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The widow of a Red Arrows pilot killed following an air display paid tribute to the crowds who supported her through The Great North Run.
The widow of a Red Arrows pilot killed after putting on a display at the Bournemouth Air Festival, paid tribute to the crowds who supported her through The Great North Run on Sunday 18th September 2011.
Dr Emma Egging ran in memory of her late husband Flt Lt Jon Egging, who died when his jet came down not far from Bournemouth Airport last month.
The 33-year-old was killed after making a dramatic attempt to steer his stricken Hawk away from nearby houses.
He was the first Red Arrows pilot killed in a crash for 33 years.
Dr Egging, of Rutland, watched silently as the Red Arrows flew over the race's start line in the ''missing man'' formation in honour of her husband.
She then joined more than 54,000 entrants to the famous half-marathon between Newcastle and South Shields, running with the number 4 on her back in a tribute to her husband who flew as ''Red 4''.
Race organiser Nova International communications director David Hart said it had been the most moving moment in the race's 31 year history.
He said: ''It was an incredible day.
''There was upwards of 54,000 entrants, all of whom were running for their own particular reasons but the tribute by the Red Arrows to their fallen comrade and the part Emma played in that was probably the most emotional and moving moment in the race's history.
''She said she was absolutely bowled over by the support she received during the race and by what happened at the start.
''It undoubtedly helped to keep her going.''
Her husband's friend Squadron Leader Graeme Bagnall, who flies as Red 10, ran by her side during the race.
Sdn Ldr Bagnall is the Red Arrows safety officer and pilot of the flying team's ''spare jet''.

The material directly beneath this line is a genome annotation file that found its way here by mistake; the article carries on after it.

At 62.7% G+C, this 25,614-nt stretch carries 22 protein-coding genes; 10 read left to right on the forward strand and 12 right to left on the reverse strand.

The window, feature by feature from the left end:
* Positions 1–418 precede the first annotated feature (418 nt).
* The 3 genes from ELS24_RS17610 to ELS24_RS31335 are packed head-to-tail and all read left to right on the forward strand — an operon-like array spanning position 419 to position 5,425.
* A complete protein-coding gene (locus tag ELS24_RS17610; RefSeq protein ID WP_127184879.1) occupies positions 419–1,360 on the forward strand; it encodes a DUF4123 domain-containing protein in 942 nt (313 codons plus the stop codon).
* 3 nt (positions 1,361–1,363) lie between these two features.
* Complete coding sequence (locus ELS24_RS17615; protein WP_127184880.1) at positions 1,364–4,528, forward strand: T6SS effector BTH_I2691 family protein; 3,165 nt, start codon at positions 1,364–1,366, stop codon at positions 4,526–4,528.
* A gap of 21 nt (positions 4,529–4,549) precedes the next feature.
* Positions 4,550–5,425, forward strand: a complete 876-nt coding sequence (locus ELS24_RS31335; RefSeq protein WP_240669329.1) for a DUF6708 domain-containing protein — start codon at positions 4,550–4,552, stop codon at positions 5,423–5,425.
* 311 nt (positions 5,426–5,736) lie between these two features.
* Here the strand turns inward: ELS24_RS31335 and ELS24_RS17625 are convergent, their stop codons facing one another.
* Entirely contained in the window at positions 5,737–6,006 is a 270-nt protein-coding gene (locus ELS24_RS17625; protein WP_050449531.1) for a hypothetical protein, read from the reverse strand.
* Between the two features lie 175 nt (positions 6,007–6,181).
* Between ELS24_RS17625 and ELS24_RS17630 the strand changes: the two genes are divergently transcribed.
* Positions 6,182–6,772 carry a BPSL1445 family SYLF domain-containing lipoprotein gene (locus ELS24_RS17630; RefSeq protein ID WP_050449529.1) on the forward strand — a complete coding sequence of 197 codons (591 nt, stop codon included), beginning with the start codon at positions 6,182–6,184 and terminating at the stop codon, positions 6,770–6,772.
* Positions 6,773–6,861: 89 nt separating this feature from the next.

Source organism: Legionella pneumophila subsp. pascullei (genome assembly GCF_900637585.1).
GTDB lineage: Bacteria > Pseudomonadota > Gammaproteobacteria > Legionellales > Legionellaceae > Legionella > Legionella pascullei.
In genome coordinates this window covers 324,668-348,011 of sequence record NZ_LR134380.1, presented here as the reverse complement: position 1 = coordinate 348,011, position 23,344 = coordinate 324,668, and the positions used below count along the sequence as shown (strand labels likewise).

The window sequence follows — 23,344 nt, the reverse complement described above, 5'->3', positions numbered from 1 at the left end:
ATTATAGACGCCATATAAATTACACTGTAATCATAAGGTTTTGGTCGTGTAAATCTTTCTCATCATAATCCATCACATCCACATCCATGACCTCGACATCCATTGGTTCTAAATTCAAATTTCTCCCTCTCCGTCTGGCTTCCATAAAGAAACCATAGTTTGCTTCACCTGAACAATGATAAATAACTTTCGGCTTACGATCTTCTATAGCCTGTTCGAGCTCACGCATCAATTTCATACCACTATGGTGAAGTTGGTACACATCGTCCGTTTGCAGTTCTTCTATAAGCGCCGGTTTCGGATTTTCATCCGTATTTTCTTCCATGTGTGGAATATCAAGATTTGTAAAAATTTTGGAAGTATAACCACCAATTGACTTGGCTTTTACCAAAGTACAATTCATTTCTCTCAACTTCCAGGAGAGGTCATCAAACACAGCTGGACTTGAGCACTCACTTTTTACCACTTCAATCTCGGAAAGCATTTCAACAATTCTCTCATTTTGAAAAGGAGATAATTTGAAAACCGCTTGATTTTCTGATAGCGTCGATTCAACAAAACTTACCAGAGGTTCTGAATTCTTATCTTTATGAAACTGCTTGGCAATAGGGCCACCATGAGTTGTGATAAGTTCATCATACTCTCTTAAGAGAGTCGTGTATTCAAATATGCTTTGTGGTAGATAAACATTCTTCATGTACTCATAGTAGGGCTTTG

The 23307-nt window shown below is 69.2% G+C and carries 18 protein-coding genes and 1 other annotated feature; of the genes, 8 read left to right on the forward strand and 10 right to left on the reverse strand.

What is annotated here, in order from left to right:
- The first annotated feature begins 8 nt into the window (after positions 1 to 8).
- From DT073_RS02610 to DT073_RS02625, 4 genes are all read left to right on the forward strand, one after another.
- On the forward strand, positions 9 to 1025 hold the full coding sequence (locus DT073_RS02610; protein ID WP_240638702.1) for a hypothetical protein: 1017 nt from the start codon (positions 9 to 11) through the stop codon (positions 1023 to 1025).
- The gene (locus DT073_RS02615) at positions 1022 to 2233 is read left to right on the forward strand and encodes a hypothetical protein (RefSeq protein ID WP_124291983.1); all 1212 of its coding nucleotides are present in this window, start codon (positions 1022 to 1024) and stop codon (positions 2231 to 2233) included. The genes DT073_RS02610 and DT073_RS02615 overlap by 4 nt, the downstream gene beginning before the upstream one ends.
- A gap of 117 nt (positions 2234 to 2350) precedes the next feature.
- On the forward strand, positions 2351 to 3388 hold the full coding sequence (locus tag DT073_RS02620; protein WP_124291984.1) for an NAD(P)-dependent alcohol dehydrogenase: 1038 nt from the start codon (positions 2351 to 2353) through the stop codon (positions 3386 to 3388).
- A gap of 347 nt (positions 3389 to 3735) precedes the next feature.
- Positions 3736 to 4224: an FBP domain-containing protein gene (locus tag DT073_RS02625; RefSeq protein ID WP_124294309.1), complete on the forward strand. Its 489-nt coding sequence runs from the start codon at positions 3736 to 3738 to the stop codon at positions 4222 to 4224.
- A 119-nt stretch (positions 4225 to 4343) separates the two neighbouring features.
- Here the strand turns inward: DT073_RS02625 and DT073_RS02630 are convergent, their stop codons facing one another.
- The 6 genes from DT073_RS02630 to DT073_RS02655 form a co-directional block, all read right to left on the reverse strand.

Mr Hart said:
''The Red Arrows have become synonymous with the run over the last decade or so.
''There is no sight so iconic in any run in the world as the Red Arrows flying over the Tyne Bridge.
''It was fantastic to be able to welcome them back after such a traumatic time.''
Dr Egging, an academic at the British Museum, used the run to launch The Jon Egging Trust young people's charity.
She and Flt Lt Egging used to run together.
She stood on the starters' podium with world 5,000m champion Mo Farah who was acting as honorary starter.
Just before he fired the starting pistol, the formation of Hawk jets flew overhead, trailing coloured smoke.
She told reporters yesterday:
''It's going to be tough but I am up for the challenge and Jon would have wanted me to be here...it's been tough, you know.
''But running was something we did together and enjoyed doing.
''It's something that's going to help me in the next few months time to come to go on and get the strength to work in Jon's name and to do everything he would have wanted us to do.''
Professional athletes including British light heavyweight boxer Tony Jeffries, and celebrities including newsreader Sophie Raworth, EastEnders favourites Charlie Brooks and Neil McDermott, and models Nell McAndrew and Sophie Gradon, as well as amateurs, were taking part.